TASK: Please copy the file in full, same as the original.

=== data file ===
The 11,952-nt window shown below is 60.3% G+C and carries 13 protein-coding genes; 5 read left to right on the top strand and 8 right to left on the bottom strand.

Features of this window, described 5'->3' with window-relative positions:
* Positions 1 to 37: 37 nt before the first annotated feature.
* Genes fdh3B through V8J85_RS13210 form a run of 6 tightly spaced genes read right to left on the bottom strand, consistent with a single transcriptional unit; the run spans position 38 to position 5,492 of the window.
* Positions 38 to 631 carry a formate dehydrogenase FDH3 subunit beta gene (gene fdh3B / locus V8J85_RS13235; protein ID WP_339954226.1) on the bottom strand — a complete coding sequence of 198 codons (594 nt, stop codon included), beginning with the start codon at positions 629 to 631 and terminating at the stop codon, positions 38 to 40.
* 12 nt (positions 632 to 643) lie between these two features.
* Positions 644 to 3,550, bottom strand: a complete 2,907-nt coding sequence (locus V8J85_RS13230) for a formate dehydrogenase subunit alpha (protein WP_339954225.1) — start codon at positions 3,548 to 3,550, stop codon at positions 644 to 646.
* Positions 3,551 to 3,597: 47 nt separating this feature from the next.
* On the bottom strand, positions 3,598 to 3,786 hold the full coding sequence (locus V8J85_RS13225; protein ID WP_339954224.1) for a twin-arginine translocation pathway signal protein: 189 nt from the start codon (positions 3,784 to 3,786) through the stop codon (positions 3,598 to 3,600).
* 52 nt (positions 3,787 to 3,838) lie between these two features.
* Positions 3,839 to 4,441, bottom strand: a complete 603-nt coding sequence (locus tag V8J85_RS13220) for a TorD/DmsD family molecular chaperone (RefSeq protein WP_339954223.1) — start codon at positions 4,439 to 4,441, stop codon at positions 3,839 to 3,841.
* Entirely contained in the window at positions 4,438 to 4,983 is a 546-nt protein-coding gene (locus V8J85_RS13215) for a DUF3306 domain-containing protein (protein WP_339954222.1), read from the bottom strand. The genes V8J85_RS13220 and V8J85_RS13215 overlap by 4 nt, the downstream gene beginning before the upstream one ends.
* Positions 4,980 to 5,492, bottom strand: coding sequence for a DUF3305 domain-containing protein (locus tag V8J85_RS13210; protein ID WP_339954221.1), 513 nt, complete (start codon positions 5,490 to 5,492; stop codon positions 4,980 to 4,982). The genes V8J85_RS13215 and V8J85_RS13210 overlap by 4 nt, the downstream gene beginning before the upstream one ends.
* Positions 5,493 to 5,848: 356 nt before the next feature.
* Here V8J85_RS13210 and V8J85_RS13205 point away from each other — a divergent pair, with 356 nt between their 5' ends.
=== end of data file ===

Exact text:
The 11,952-nt window shown below is 60.3% G+C and carries 13 protein-coding genes; 5 read left to right on the top strand and 8 right to left on the bottom strand.

Features of this window, described 5'->3' with window-relative positions:
* Positions 1 to 37: 37 nt before the first annotated feature.
* Genes fdh3B through V8J85_RS13210 form a run of 6 tightly spaced genes read right to left on the bottom strand, consistent with a single transcriptional unit; the run spans position 38 to position 5,492 of the window.
* Positions 38 to 631 carry a formate dehydrogenase FDH3 subunit beta gene (gene fdh3B / locus V8J85_RS13235; protein ID WP_339954226.1) on the bottom strand — a complete coding sequence of 198 codons (594 nt, stop codon included), beginning with the start codon at positions 629 to 631 and terminating at the stop codon, positions 38 to 40.
* 12 nt (positions 632 to 643) lie between these two features.
* Positions 644 to 3,550, bottom strand: a complete 2,907-nt coding sequence (locus V8J85_RS13230) for a formate dehydrogenase subunit alpha (protein WP_339954225.1) — start codon at positions 3,548 to 3,550, stop codon at positions 644 to 646.
* Positions 3,551 to 3,597: 47 nt separating this feature from the next.
* On the bottom strand, positions 3,598 to 3,786 hold the full coding sequence (locus V8J85_RS13225; protein ID WP_339954224.1) for a twin-arginine translocation pathway signal protein: 189 nt from the start codon (positions 3,784 to 3,786) through the stop codon (positions 3,598 to 3,600).
* 52 nt (positions 3,787 to 3,838) lie between these two features.
* Positions 3,839 to 4,441, bottom strand: a complete 603-nt coding sequence (locus tag V8J85_RS13220) for a TorD/DmsD family molecular chaperone (RefSeq protein WP_339954223.1) — start codon at positions 4,439 to 4,441, stop codon at positions 3,839 to 3,841.
* Entirely contained in the window at positions 4,438 to 4,983 is a 546-nt protein-coding gene (locus V8J85_RS13215) for a DUF3306 domain-containing protein (protein WP_339954222.1), read from the bottom strand. The genes V8J85_RS13220 and V8J85_RS13215 overlap by 4 nt, the downstream gene beginning before the upstream one ends.
* Positions 4,980 to 5,492, bottom strand: coding sequence for a DUF3305 domain-containing protein (locus tag V8J85_RS13210; protein ID WP_339954221.1), 513 nt, complete (start codon positions 5,490 to 5,492; stop codon positions 4,980 to 4,982). The genes V8J85_RS13215 and V8J85_RS13210 overlap by 4 nt, the downstream gene beginning before the upstream one ends.
* Positions 5,493 to 5,848: 356 nt before the next feature.
* Here V8J85_RS13210 and V8J85_RS13205 point away from each other — a divergent pair, with 356 nt between their 5' ends.